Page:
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Chlorambucil

Medically reviewed by Drugs.com. Last updated on Jun 25, 2019.

Pronunciation

(klor AM byoo sil)

Index Terms

  • CB-1348
  • Chlorambucilum
  • Chloraminophene
  • Chlorbutinum
  • WR-139013

Dosage Forms

Excipient information presented when available (limited, particularly for generics); consult specific product labeling.

Tablet, Oral:

Leukeran: 2 mg

Brand Names: U.S.

  • Leukeran

Pharmacologic Category

  • Antineoplastic Agent, Alkylating Agent
  • Antineoplastic Agent, Alkylating Agent (Nitrogen Mustard)

Pharmacology

Chlorambucil is an alkylating agent that interferes with DNA replication and RNA transcription by alkylation and cross-linking the strands of DNA, inducing cellular apoptosis.

Absorption

Rapid and complete (>70%) from GI tract; reduced with food

Distribution

Vd: ~0.31 L/kg

Metabolism

Hepatic (extensively); primarily to active metabolite, phenylacetic acid mustard; chlorambucil and phenylacetic acid mustard undergo oxidative degradation

Excretion

Urine (~20% to 60% within 24 hours, primarily as inactive metabolites, <1% as unchanged drug or phenylacetic acid mustard)

Time to Peak

Chlorambucil: Within 1 hour; Phenylacetic acid mustard: 1.9 ± 0.7 hours

Half-Life Elimination

Chlorambucil: ~1.5 hours; Phenylacetic acid mustard: 1.8 ± 0.4 hours

Protein Binding

~99%; primarily to albumin

Use: Labeled Indications

Chronic lymphocytic leukemia: Management of chronic lymphocytic leukemia

Hodgkin lymphoma: Management of Hodgkin lymphoma

Non-Hodgkin lymphoma: Management of non-Hodgkin lymphomas

Off Label Uses

Idiopathic membranous nephropathy

Data from a multicenter, randomized, controlled study support the use of chlorambucil (alternating with prednisolone) for the treatment of progressive idiopathic membranous nephropathy in patients with a decline in renal function [Howman 2013].

Based on the Kidney Disease: Improving Global Outcomes clinical practice guideline for glomerulonephritis, chlorambucil may be used in the treatment of idiopathic membranous nephropathy (in combination with corticosteroids), although cyclophosphamide may be preferred.

Necrobiotic xanthogranuloma

Data from case reports, retrospective reviews, and clinical experience support the use of chlorambucil (as monotherapy or in combination with corticosteroids) in the treatment of necrobiotic xanthogranuloma when there is not underlying malignancy [Finan 1986], [Hilal 2018], [Mehregan 1992], [Ryan 2012], [Szalat 2011], [Wells 2004], [Wood 2009]. A systematic review summarizing reported literature of chlorambucil in the treatment of necrobiotic xanthogranuloma further supports the use of chlorambucil as a single agent following surgery when there is not underlying malignancy, and with or without prednisone in patients with underlying malignancy [Miguel 2017].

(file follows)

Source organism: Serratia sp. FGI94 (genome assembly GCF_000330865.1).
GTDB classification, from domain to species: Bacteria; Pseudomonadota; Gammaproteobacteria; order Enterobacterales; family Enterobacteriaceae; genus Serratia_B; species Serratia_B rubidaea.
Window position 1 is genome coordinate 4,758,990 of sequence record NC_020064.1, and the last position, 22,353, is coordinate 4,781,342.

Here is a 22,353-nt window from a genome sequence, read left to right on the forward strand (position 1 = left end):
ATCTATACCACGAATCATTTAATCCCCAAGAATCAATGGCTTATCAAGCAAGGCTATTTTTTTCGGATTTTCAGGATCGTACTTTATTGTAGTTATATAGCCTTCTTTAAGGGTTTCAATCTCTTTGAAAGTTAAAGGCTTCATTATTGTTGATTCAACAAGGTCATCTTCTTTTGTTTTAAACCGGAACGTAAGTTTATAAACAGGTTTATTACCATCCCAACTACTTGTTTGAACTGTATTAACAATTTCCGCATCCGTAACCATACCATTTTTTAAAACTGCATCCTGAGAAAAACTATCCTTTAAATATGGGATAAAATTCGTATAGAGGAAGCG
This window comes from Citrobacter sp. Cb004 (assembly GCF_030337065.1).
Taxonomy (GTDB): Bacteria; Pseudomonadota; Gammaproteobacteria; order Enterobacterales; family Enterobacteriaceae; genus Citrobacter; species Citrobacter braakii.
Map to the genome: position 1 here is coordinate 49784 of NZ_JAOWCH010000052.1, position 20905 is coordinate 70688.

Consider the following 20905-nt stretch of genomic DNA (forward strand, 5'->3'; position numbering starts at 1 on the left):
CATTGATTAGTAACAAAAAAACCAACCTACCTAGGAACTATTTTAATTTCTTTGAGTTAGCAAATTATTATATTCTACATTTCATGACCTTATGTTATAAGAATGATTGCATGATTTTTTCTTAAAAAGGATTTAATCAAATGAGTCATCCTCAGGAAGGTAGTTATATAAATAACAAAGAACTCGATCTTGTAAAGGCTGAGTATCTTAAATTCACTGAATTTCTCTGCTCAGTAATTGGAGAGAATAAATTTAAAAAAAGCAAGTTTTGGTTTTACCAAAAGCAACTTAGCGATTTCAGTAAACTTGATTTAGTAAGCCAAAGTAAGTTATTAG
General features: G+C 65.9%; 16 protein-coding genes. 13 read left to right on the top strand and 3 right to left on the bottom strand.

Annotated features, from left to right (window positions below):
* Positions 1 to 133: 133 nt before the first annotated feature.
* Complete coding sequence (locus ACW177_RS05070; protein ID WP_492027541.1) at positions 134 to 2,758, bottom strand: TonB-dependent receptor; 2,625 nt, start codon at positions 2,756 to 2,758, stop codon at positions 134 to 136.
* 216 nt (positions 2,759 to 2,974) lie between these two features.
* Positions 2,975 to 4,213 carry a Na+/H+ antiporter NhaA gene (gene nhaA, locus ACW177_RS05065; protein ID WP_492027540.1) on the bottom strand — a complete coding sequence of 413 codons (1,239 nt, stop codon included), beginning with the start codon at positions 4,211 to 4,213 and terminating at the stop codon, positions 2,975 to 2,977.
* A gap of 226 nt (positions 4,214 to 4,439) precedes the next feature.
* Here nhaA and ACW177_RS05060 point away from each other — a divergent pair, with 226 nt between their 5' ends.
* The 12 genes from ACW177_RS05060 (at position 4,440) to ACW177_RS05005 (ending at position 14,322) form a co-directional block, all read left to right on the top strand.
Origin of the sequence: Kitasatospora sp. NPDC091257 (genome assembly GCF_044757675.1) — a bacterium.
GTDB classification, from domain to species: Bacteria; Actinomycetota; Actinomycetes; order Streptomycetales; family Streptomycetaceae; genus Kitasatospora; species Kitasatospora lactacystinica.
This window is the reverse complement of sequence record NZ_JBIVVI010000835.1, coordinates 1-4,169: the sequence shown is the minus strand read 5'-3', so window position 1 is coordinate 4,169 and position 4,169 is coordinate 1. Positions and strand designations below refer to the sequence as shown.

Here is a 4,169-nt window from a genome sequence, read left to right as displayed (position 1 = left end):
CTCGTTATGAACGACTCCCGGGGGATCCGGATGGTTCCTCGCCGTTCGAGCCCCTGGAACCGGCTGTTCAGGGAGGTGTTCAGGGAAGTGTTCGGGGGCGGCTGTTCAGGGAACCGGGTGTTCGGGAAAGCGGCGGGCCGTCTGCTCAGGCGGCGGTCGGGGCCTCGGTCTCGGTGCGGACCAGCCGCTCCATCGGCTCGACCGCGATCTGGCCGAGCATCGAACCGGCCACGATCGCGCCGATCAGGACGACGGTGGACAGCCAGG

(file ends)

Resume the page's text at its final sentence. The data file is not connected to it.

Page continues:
Waldenström macroglobulinemia, alternative agent

Data from a dose-comparison study suggests that chlorambucil may be of benefit in the treatment of Waldenström macroglobulinemia [Kyle 2000]. A study comparing chlorambucil to fludarabine demonstrated that fludarabine is more effective in the treatment of Waldenström macroglobulinemia, although toxicities were higher with fludarabine [Leblond 2013]. A systematic review and clinical experience suggest that chlorambucil may be an option for patients unable to tolerate more aggressive therapies [Gertz 2019], [Lepretre 2016].

Contraindications

Hypersensitivity to chlorambucil or any component of the formulation; hypersensitivity to other alkylating agents (may have cross-hypersensitivity); prior (demonstrated) resistance to chlorambucil

Canadian labeling: Additional contraindications (not in the US labeling): Use within 4 weeks of a full course of radiation or chemotherapy

Dosing: Adult

Note: Reduce initial dose if full-dose radiation or myelotoxic drugs have been administered within the last month. With bone marrow lymphocytic infiltration involvement (in chronic lymphocytic leukemia [CLL], Hodgkin lymphoma, or non-Hodgkin lymphoma [NHL]), the manufacturer recommends a maximum dose of 0.1 mg/kg/day; while short treatment courses are preferred, if maintenance therapy is required, the manufacturer recommends a maximum dose of 0.1 mg/kg/day.

Chronic lymphocytic leukemia: Oral:

Chronic lymphocytic leukemia in previously untreated patients (off-label dosing): 0.4 mg/kg day 1 every 2 weeks; if tolerated may increase by 0.1 mg/kg with each treatment course to a maximum dose of 0.8 mg/kg and maximum of 24 cycles (Eichhorst 2009) or 0.5 mg/kg on days 1 and 15 every 28 days for 6 cycles (Goede 2014) or 30 mg/m2 day 1 every 2 weeks (in combination with prednisone) (Raphael 1991) or 40 mg/m2 day 1 every 4 weeks until disease progression or complete remission or response plateau for up to a maximum of 12 cycles (Rai 2000).

Chronic lymphocytic leukemia in previously untreated patients (off-label combinations):